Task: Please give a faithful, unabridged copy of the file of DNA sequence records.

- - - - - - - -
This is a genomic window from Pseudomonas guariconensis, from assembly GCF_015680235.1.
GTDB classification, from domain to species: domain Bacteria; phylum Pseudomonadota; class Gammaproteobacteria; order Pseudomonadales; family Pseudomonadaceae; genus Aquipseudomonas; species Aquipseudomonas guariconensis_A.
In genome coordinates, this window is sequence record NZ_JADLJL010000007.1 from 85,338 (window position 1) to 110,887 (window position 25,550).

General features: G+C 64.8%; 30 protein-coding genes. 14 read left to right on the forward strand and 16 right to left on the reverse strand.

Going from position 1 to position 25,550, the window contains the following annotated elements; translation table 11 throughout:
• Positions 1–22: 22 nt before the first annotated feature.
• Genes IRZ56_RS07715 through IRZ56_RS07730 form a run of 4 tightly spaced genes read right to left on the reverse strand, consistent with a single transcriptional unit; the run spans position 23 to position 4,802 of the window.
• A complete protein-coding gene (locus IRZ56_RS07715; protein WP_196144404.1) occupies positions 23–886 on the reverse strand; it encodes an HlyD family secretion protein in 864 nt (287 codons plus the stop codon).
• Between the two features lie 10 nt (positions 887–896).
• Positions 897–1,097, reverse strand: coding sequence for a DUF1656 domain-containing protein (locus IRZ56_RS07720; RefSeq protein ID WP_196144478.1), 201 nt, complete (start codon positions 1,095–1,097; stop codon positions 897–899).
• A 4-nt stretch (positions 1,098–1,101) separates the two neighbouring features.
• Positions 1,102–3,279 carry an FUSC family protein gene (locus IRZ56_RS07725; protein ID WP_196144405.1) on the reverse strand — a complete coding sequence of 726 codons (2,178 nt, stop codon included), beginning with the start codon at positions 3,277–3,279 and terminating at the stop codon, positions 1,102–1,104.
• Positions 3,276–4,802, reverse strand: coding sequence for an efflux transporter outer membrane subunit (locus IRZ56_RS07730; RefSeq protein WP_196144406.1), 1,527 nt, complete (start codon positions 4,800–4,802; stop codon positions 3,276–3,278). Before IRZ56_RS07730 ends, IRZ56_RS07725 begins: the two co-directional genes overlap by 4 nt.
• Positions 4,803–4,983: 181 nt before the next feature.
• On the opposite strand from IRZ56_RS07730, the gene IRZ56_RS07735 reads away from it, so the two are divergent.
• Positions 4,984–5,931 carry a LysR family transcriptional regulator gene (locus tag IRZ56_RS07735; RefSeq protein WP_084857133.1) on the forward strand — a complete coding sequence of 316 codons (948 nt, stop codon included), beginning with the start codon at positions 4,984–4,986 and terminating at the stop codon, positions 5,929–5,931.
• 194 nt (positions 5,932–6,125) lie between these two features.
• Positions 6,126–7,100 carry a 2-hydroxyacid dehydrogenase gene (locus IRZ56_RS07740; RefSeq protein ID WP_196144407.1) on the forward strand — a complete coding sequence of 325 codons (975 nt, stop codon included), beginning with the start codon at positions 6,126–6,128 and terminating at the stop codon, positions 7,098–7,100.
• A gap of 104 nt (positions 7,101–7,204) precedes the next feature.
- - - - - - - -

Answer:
This is a genomic window from Pseudomonas guariconensis, from assembly GCF_015680235.1.
GTDB classification, from domain to species: domain Bacteria; phylum Pseudomonadota; class Gammaproteobacteria; order Pseudomonadales; family Pseudomonadaceae; genus Aquipseudomonas; species Aquipseudomonas guariconensis_A.
In genome coordinates, this window is sequence record NZ_JADLJL010000007.1 from 85,338 (window position 1) to 110,887 (window position 25,550).

General features: G+C 64.8%; 30 protein-coding genes. 14 read left to right on the forward strand and 16 right to left on the reverse strand.

Going from position 1 to position 25,550, the window contains the following annotated elements; translation table 11 throughout:
• Positions 1–22: 22 nt before the first annotated feature.
• Genes IRZ56_RS07715 through IRZ56_RS07730 form a run of 4 tightly spaced genes read right to left on the reverse strand, consistent with a single transcriptional unit; the run spans position 23 to position 4,802 of the window.
• A complete protein-coding gene (locus IRZ56_RS07715; protein WP_196144404.1) occupies positions 23–886 on the reverse strand; it encodes an HlyD family secretion protein in 864 nt (287 codons plus the stop codon).
• Between the two features lie 10 nt (positions 887–896).
• Positions 897–1,097, reverse strand: coding sequence for a DUF1656 domain-containing protein (locus IRZ56_RS07720; RefSeq protein ID WP_196144478.1), 201 nt, complete (start codon positions 1,095–1,097; stop codon positions 897–899).
• A 4-nt stretch (positions 1,098–1,101) separates the two neighbouring features.
• Positions 1,102–3,279 carry an FUSC family protein gene (locus IRZ56_RS07725; protein ID WP_196144405.1) on the reverse strand — a complete coding sequence of 726 codons (2,178 nt, stop codon included), beginning with the start codon at positions 3,277–3,279 and terminating at the stop codon, positions 1,102–1,104.
• Positions 3,276–4,802, reverse strand: coding sequence for an efflux transporter outer membrane subunit (locus IRZ56_RS07730; RefSeq protein WP_196144406.1), 1,527 nt, complete (start codon positions 4,800–4,802; stop codon positions 3,276–3,278). Before IRZ56_RS07730 ends, IRZ56_RS07725 begins: the two co-directional genes overlap by 4 nt.
• Positions 4,803–4,983: 181 nt before the next feature.
• On the opposite strand from IRZ56_RS07730, the gene IRZ56_RS07735 reads away from it, so the two are divergent.
• Positions 4,984–5,931 carry a LysR family transcriptional regulator gene (locus tag IRZ56_RS07735; RefSeq protein WP_084857133.1) on the forward strand — a complete coding sequence of 316 codons (948 nt, stop codon included), beginning with the start codon at positions 4,984–4,986 and terminating at the stop codon, positions 5,929–5,931.
• 194 nt (positions 5,932–6,125) lie between these two features.
• Positions 6,126–7,100 carry a 2-hydroxyacid dehydrogenase gene (locus IRZ56_RS07740; RefSeq protein ID WP_196144407.1) on the forward strand — a complete coding sequence of 325 codons (975 nt, stop codon included), beginning with the start codon at positions 6,126–6,128 and terminating at the stop codon, positions 7,098–7,100.
• A gap of 104 nt (positions 7,101–7,204) precedes the next feature.